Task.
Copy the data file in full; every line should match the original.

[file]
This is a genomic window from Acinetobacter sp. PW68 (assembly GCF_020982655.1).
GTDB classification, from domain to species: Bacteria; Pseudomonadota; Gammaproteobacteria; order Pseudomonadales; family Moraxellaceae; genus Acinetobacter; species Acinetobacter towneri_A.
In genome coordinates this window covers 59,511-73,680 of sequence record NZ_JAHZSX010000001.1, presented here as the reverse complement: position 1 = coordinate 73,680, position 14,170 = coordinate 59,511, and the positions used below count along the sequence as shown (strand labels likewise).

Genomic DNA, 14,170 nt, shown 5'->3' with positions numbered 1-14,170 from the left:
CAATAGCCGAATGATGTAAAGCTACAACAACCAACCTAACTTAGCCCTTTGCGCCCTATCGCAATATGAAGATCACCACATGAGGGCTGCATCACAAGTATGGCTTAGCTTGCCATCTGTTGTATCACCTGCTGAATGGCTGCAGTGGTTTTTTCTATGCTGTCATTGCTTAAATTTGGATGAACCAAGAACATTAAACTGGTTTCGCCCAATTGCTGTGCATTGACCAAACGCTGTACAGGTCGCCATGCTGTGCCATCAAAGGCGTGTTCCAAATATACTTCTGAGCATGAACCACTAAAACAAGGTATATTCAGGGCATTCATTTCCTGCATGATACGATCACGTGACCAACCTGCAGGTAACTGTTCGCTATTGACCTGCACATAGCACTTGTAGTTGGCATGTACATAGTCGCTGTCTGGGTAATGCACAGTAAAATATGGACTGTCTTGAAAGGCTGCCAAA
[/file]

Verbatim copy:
This is a genomic window from Acinetobacter sp. PW68 (assembly GCF_020982655.1).
GTDB classification, from domain to species: Bacteria; Pseudomonadota; Gammaproteobacteria; order Pseudomonadales; family Moraxellaceae; genus Acinetobacter; species Acinetobacter towneri_A.
In genome coordinates this window covers 59,511-73,680 of sequence record NZ_JAHZSX010000001.1, presented here as the reverse complement: position 1 = coordinate 73,680, position 14,170 = coordinate 59,511, and the positions used below count along the sequence as shown (strand labels likewise).

Genomic DNA, 14,170 nt, shown 5'->3' with positions numbered 1-14,170 from the left:
CAATAGCCGAATGATGTAAAGCTACAACAACCAACCTAACTTAGCCCTTTGCGCCCTATCGCAATATGAAGATCACCACATGAGGGCTGCATCACAAGTATGGCTTAGCTTGCCATCTGTTGTATCACCTGCTGAATGGCTGCAGTGGTTTTTTCTATGCTGTCATTGCTTAAATTTGGATGAACCAAGAACATTAAACTGGTTTCGCCCAATTGCTGTGCATTGACCAAACGCTGTACAGGTCGCCATGCTGTGCCATCAAAGGCGTGTTCCAAATATACTTCTGAGCATGAACCACTAAAACAAGGTATATTCAGGGCATTCATTTCCTGCATGATACGATCACGTGACCAACCTGCAGGTAACTGTTCGCTATTGACCTGCACATAGCACTTGTAGTTGGCATGTACATAGTCGCTGTCTGGGTAATGCACAGTAAAATATGGACTGTCTTGAAAGGCTGCCAAA